I can’t go around blaming biology teachers for getting into a rut of same old same old. They are busy. I certainly am. I barely have time to manage classroom duties, which now includes online interfaces. I certainly don’t have time to rethink biology education anymore. Looking back on it, I was surprised that (out of dozens of reviewers) so many of them were willing to reorganize their entire courses to accommodate my chapter order, had the book been published. I would have had, I estimated, about twenty adoptions. But since it takes a million dollars to bring a textbook to the market, no company could make a profit from this. I am not a failed idealist, but just a busy one, as I teach the same old same old order of topics. We would have to completely revise the lab schedule otherwise. The person who manages the labs does not have time to do this, nor am I willing to volunteer my time to do it.

And to most students it doesn’t matter. If they are willing to learn, and if the instructor is willing to make the concepts interesting and relevant, they will benefit immensely from general biology, no matter what the order it. Is one chapter order more logical than another? The students do not, and probably should not, care.

Monday, November 2, 2020

Creating Our Own Stereotypes


In Oklahoma, we do things that sound like they come out of an SNL routine that was expressly designed to ridicule Okies. That is, we seem to want to create a stereotype of ourselves that fits the widely-held images. The events I am about to describe are all exactly what you would expect from benighted rednecks, and the odds against all of these things happening at once are huge. I can only conclude that rural Okies want to make themselves look stupid. They sound like they come straight out of a book by Billie Letts or out of Tracy Letts’s screenplay. Chance cannot explain this.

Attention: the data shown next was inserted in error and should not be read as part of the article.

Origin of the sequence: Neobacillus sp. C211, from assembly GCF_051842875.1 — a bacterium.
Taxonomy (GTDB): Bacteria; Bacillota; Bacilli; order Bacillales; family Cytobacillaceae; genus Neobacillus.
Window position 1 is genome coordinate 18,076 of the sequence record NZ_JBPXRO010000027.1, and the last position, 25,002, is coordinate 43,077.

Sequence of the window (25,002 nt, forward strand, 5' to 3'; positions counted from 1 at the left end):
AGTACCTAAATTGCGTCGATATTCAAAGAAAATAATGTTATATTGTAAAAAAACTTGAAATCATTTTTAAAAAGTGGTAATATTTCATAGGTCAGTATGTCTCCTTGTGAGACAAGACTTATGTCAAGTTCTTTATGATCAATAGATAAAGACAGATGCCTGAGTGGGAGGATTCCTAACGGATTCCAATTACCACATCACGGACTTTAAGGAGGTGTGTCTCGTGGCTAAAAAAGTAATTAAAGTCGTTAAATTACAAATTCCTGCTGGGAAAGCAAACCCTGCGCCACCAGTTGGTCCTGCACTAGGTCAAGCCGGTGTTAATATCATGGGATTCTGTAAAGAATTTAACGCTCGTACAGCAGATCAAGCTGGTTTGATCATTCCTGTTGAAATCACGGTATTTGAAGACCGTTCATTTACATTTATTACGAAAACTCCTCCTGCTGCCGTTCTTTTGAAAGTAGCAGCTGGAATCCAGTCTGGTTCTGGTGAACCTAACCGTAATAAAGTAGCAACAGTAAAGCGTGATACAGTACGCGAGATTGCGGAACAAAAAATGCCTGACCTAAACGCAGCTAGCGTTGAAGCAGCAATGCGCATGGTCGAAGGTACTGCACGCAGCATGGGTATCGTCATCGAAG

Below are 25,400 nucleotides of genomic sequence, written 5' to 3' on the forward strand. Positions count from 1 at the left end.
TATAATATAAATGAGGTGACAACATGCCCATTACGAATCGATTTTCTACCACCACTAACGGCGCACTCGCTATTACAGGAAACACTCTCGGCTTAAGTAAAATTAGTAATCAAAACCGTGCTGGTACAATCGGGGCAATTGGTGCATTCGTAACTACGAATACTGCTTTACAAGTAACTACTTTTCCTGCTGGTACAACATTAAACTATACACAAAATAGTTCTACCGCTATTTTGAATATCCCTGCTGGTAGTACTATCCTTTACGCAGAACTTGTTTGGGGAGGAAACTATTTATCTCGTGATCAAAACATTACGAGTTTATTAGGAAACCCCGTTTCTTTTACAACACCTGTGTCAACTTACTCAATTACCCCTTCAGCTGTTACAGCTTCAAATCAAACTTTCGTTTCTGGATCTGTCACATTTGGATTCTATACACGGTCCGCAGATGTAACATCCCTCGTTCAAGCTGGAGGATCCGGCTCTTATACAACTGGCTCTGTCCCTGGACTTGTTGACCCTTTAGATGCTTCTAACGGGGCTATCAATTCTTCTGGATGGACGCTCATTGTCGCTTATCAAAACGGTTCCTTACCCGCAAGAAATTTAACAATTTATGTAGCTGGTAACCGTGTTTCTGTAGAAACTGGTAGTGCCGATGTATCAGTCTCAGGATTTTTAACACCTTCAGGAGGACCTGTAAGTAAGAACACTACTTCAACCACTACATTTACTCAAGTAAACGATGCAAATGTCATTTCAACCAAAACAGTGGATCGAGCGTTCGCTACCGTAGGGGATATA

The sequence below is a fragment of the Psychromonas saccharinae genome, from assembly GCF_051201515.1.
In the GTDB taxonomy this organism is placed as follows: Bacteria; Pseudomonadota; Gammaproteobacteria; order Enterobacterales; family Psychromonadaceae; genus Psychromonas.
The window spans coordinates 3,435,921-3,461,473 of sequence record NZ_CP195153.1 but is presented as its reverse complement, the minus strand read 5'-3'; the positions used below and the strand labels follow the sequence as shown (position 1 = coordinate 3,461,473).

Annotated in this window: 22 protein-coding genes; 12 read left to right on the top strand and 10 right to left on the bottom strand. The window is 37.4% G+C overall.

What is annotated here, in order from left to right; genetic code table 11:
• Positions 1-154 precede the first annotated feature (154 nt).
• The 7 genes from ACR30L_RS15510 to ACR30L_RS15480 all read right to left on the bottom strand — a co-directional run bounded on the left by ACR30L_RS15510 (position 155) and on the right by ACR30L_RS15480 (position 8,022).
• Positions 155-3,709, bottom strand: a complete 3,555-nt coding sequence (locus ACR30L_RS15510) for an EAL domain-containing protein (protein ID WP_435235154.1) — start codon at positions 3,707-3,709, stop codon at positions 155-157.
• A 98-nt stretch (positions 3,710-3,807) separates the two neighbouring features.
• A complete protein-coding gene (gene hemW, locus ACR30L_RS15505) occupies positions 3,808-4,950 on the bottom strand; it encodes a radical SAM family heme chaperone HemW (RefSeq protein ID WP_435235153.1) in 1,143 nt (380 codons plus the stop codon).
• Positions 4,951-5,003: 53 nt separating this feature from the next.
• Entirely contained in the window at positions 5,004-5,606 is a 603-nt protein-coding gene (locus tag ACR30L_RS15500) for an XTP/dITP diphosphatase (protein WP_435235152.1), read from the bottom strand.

All of these news items were posted on May 22, 2020. All of them occurred in Rogers County, three of them in the same town (Inola). Remember that rural Oklahoma is the buckle of the Bible belt, exactly where you would expect people to behave in a religious, even if not sanctimonious, fashion.

  • First, the pastor of the Cowboy Gatherin’ Church in Inola was arrested for raping and molesting three underage girls. That’s really the name of the church. It meets either outside, amidst cattle barriers, or under the tin roof of an auction barn.
  • Second, there was a fatal stabbing at a rodeo.
  • Third, a man sustained burns when he set fire to his estranged wife’s house.
  • Fourth (this is the only one not in Inola; it was in the Oologah-Talala school district), a former special education teacher was arrested for having sex with one of the girls in his class.

These things all fit our stereotype: fundamentalist religion, illegal sex, cowboy culture including cowboy churches and rodeos, stabbings, deadly marital strife, and arson.

If I wrote these things—separately, or together—into a novel, an editor would rightly accuse me of creating stereotypes, and ask me to remove at least two or three of them. But in Oklahoma we feed our stereotypes, and that is why all four of these things appeared in the news on the same day.

One inescapable conclusion is that the prevalence of the Christian religion does not make people behave any better. Creationists like to claim that believing in evolution will make us behave like apes. But does fundamentalism make us behave better? Are evangelicals more moral? Remember they believe they have the Holy Spirit living within them to empower them to act righteously.

There is actually a tragedy in the making here. As René Dubos pointed out in So Human an Animal, humans individually and collectively have an almost unlimited capacity to adjust to circumstances, no matter how dismal. While this has helped us to survive and prosper in any and all circumstances, they create a tragedy today. He said, people are accustomed to being immersed in pollution and in the stress of modern life, and hardly notice that anything is wrong. In Oklahoma, the particular version of this that we have is that sexually corrupt preachers, stabbings, arson, and marital strife seem normal, something to be forgotten as soon as we hear it on the news. They have become as normal a part of Oklahoma culture as cowboys and rodeos. We will not solve these problems, because we hardly recognize them as problems. We are comfortable with keeping these problems with us forever.